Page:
Is Parkinson's Disease Inherited?

Genetic role not entirely known in affected families

Genetics very likely plays a role in all types of Parkinson's disease. However, while having a specific combination of genetics may increase your risk of the disease, it doesn't necessarily mean that you'll get it.

Around 15 to 25 percent of people living with Parkinson's have a family history of the condition, either an immediate or second-degree relation. Having one or more of these relatives will place you at slightly higher risk for Parkinson's, but it's still no guarantee you'll develop the disorder.

Conversely, if you have Parkinson's, it shouldn't suggest that any of your kids or grandkids will get the disease either. It merely indicates that their risk is slightly above those without a family history.

In the end, most cases of Parkinson's don't have any known cause (which we refer to as either having idiopathic or sporadic disease). While there are forms that seem to run in families, these account for a small percentage of cases — roughly five to 10 percent, all told.

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Key Gene Mutations Associated With Parkinson's

There are forms of Parkinson's that appear to be influenced by genetic defects that run in families. We tend to see this with early-onset forms of the disease wherein symptoms being to appear far earlier than average onset age of 60.

One type of genetic mutation associated with familial parkinsonism is in the so-called SNCA gene. This is the gene linked with the production of alpha-synuclein protein, a biomolecule which can contribute to abnormalities in nerve cells. While rare in the general population, the SNCA gene mutation has been identified in around two percent of families affected by Parkinson's.

In 2004, scientists discovered a similar genetic mutation in a number of families in whom multiple members had been affected. The so-called LRRK2 mutation is today linked to about one to two percent of all Parkinson cases, mostly affecting people of Jewish, Ashkenazi, North African Arab-Berber, or Basque origin.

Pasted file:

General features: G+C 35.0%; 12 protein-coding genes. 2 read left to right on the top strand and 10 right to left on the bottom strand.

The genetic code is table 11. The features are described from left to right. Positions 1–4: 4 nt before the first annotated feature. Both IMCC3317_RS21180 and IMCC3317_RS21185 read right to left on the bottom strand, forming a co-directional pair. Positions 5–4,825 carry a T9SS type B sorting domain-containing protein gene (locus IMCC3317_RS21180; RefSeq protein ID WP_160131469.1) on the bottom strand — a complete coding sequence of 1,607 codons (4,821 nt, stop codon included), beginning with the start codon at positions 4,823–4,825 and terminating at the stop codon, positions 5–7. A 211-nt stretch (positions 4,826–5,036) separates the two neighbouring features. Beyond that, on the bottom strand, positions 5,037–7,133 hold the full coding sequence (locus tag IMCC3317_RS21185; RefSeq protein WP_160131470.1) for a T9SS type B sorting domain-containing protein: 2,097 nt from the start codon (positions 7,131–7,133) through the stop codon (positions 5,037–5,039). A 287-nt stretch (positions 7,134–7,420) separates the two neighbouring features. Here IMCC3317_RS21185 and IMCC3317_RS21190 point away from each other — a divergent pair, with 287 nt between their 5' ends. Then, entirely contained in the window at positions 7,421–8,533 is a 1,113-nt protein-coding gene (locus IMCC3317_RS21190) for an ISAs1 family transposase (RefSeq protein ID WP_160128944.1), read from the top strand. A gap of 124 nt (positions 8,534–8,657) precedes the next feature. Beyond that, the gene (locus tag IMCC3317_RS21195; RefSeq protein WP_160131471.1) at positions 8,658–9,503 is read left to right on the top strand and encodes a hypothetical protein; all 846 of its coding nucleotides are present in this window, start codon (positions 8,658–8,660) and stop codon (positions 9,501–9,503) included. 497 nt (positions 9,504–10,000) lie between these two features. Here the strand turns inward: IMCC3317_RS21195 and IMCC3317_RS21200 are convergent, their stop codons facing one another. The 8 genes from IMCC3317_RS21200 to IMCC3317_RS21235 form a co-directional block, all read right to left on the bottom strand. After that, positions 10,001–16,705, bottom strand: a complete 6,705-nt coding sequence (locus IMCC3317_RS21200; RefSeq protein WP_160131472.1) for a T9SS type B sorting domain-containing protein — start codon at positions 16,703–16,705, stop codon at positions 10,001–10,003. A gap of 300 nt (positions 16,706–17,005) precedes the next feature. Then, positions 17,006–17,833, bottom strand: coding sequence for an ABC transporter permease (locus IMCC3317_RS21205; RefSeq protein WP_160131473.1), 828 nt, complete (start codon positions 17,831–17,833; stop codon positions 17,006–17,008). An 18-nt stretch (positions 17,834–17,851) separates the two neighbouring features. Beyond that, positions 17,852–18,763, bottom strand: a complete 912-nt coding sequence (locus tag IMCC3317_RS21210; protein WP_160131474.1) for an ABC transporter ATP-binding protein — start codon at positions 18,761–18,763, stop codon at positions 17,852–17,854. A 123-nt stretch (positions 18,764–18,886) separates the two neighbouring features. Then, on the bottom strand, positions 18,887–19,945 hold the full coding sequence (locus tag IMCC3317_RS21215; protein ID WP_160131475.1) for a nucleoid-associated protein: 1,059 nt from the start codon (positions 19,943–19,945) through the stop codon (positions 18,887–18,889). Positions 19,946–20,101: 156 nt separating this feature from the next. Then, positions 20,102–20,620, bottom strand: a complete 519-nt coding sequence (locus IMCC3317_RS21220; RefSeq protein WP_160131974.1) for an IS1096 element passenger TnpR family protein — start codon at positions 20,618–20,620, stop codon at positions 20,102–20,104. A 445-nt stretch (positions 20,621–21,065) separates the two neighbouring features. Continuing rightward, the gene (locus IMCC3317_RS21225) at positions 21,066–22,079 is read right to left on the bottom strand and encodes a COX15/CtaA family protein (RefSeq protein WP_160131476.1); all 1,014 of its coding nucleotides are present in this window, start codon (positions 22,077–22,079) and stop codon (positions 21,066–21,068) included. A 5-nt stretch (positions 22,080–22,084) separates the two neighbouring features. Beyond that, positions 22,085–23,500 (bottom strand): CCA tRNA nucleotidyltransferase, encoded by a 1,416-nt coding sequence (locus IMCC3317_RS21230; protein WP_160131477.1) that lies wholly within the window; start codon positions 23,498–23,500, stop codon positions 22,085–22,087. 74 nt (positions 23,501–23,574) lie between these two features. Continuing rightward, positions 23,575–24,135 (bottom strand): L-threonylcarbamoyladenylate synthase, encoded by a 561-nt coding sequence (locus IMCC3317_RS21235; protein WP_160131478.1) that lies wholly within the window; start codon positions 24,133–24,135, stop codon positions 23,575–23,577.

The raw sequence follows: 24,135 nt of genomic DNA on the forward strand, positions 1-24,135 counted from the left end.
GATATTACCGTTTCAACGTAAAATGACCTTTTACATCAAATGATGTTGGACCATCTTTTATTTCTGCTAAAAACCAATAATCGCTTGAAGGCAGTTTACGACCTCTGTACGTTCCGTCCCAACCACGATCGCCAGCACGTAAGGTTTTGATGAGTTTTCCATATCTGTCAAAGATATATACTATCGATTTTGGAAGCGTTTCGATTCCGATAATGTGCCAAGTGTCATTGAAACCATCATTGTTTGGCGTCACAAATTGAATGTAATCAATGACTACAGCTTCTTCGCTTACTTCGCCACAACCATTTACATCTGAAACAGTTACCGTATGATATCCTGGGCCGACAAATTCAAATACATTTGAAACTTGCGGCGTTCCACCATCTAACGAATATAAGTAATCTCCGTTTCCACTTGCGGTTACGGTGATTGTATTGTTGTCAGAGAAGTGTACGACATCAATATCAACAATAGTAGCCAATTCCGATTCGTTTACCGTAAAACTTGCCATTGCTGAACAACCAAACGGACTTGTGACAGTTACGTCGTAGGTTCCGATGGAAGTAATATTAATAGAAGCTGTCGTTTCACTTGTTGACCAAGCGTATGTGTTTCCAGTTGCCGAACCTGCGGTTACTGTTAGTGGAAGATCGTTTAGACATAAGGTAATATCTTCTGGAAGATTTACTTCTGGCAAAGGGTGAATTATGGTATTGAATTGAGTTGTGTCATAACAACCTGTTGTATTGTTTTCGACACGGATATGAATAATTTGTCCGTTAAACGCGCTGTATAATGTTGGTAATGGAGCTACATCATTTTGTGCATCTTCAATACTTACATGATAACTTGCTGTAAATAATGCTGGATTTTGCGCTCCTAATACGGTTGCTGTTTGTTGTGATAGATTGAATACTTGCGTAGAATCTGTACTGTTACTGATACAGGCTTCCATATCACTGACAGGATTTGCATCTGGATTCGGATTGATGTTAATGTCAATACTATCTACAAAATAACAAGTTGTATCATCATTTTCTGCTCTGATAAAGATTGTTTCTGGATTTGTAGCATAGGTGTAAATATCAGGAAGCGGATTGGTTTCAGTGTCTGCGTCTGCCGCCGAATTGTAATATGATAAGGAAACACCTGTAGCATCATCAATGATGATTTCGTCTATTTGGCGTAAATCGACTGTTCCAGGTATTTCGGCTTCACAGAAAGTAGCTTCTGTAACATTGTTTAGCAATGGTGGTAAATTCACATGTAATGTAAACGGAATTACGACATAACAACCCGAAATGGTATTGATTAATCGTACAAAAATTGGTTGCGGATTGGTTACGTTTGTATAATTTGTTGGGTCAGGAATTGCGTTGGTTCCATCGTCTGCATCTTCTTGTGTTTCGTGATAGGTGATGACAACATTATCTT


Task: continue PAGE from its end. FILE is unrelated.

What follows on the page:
Another mutation involving the GBA gene is already known to cause Gaucher's disease (a hereditary disorder characterized by bruising, fatigue, anemia, and the enlargement of the liver and spleen). Research has since shown that the GBA mutation is present in a significant number of people with Parkinson's, suggesting a causal link between the mutation and the disease.

Genetics and Environmental Factors

Environmental factors are also significant contributors to the development of Parkinson's and may, in some cases, work in tandem with genetics to cause the disorder. A study in 2004 showed that people who had a mutation of the CYP2D6 gene and were exposed to pesticides were twice as likely to develop Parkinson's.

On their own, pesticides, metals, solvents, and other toxicants have each been loosely linked to Parkinson's. But what's interesting is that those who had the CYB2D6 mutation and were not exposed to pesticides were not found to be at any higher risk of developing the disorder.

A Word From Verywell

Although there may be no direct benefit to you at the present time, the results of genetic testing can help further Parkinson’s research by allowing scientists to better understand the disease and develop new treatments. While the choice to test is a personal one, it may be of benefit if multiple family members have been affected or if you are at high risk based on your ethnicity.

Verywell Health uses only high-quality sources, including peer-reviewed studies, to support the facts within our articles. Read our editorial process to learn more about how we fact-check and keep our content accurate, reliable, and trustworthy.
  • Lesage, S. and Brice, A. Parkinson's disease: from monogenic forms to genetic susceptibility factors. Human Molecular Genetics. 2009;18(R1):R48-59.

  • Stewart, A.; Factor, D.; William J. et al. Parkinson’s Disease: Diagnosis and Clinical Management (2nd edition). New York: Demos Medical Publishing; 2008; ISBN-10: 1933864001.

By Patrick McNamara, PhD
Patrick McNamara, PhD, is an associate professor of neurology and the director of the Evolutionary Neurobehavior Laboratory.